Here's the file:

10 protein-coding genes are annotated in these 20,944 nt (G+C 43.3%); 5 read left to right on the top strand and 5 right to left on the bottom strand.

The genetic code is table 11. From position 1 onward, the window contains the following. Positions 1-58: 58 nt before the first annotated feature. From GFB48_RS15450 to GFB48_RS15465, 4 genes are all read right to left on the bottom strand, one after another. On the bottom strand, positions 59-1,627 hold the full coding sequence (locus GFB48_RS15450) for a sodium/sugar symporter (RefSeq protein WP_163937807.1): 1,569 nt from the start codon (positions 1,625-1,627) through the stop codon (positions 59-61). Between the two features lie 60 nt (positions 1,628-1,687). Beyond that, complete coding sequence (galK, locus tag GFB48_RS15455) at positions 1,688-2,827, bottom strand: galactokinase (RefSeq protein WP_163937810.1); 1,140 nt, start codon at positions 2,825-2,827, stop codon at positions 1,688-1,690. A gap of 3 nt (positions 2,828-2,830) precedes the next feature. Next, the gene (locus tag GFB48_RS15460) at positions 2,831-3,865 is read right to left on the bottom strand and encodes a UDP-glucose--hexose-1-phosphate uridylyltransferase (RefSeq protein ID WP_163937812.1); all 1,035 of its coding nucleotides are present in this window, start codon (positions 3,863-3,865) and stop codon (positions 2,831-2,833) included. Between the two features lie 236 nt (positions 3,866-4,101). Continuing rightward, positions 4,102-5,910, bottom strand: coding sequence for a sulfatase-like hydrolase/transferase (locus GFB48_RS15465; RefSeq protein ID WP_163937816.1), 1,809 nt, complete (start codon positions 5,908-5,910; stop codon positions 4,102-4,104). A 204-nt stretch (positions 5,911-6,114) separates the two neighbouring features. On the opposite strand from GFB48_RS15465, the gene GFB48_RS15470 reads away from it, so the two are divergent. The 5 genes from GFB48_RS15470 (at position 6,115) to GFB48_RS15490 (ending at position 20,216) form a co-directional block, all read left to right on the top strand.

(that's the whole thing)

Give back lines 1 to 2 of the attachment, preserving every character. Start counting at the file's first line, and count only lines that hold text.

10 protein-coding genes are annotated in these 20,944 nt (G+C 43.3%); 5 read left to right on the top strand and 5 right to left on the bottom strand.

The genetic code is table 11. From position 1 onward, the window contains the following. Positions 1-58: 58 nt before the first annotated feature. From GFB48_RS15450 to GFB48_RS15465, 4 genes are all read right to left on the bottom strand, one after another. On the bottom strand, positions 59-1,627 hold the full coding sequence (locus GFB48_RS15450) for a sodium/sugar symporter (RefSeq protein WP_163937807.1): 1,569 nt from the start codon (positions 1,625-1,627) through the stop codon (positions 59-61). Between the two features lie 60 nt (positions 1,628-1,687). Beyond that, complete coding sequence (galK, locus tag GFB48_RS15455) at positions 1,688-2,827, bottom strand: galactokinase (RefSeq protein WP_163937810.1); 1,140 nt, start codon at positions 2,825-2,827, stop codon at positions 1,688-1,690. A gap of 3 nt (positions 2,828-2,830) precedes the next feature. Next, the gene (locus tag GFB48_RS15460) at positions 2,831-3,865 is read right to left on the bottom strand and encodes a UDP-glucose--hexose-1-phosphate uridylyltransferase (RefSeq protein ID WP_163937812.1); all 1,035 of its coding nucleotides are present in this window, start codon (positions 3,863-3,865) and stop codon (positions 2,831-2,833) included. Between the two features lie 236 nt (positions 3,866-4,101). Continuing rightward, positions 4,102-5,910, bottom strand: coding sequence for a sulfatase-like hydrolase/transferase (locus GFB48_RS15465; RefSeq protein ID WP_163937816.1), 1,809 nt, complete (start codon positions 5,908-5,910; stop codon positions 4,102-4,104). A 204-nt stretch (positions 5,911-6,114) separates the two neighbouring features. On the opposite strand from GFB48_RS15465, the gene GFB48_RS15470 reads away from it, so the two are divergent. The 5 genes from GFB48_RS15470 (at position 6,115) to GFB48_RS15490 (ending at position 20,216) form a co-directional block, all read left to right on the top strand.